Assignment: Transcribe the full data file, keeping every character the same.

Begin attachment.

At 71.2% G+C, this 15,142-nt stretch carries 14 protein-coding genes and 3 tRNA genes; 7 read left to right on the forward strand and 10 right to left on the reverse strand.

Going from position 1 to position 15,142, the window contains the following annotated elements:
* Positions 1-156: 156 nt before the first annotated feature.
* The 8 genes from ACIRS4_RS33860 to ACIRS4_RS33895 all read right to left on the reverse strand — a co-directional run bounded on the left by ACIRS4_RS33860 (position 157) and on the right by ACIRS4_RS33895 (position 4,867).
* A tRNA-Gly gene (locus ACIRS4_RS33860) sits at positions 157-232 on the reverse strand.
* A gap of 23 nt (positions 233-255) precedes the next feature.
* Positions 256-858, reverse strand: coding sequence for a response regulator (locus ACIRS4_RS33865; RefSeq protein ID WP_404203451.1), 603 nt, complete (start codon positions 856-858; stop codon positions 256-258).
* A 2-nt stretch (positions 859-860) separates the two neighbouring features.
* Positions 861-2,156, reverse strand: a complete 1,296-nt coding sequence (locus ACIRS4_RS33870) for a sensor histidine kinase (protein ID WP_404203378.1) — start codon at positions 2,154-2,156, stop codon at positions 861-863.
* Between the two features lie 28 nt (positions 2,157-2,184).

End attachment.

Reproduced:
At 71.2% G+C, this 15,142-nt stretch carries 14 protein-coding genes and 3 tRNA genes; 7 read left to right on the forward strand and 10 right to left on the reverse strand.

Going from position 1 to position 15,142, the window contains the following annotated elements:
* Positions 1-156: 156 nt before the first annotated feature.
* The 8 genes from ACIRS4_RS33860 to ACIRS4_RS33895 all read right to left on the reverse strand — a co-directional run bounded on the left by ACIRS4_RS33860 (position 157) and on the right by ACIRS4_RS33895 (position 4,867).
* A tRNA-Gly gene (locus ACIRS4_RS33860) sits at positions 157-232 on the reverse strand.
* A gap of 23 nt (positions 233-255) precedes the next feature.
* Positions 256-858, reverse strand: coding sequence for a response regulator (locus ACIRS4_RS33865; RefSeq protein ID WP_404203451.1), 603 nt, complete (start codon positions 856-858; stop codon positions 256-258).
* A 2-nt stretch (positions 859-860) separates the two neighbouring features.
* Positions 861-2,156, reverse strand: a complete 1,296-nt coding sequence (locus ACIRS4_RS33870) for a sensor histidine kinase (protein ID WP_404203378.1) — start codon at positions 2,154-2,156, stop codon at positions 861-863.
* Between the two features lie 28 nt (positions 2,157-2,184).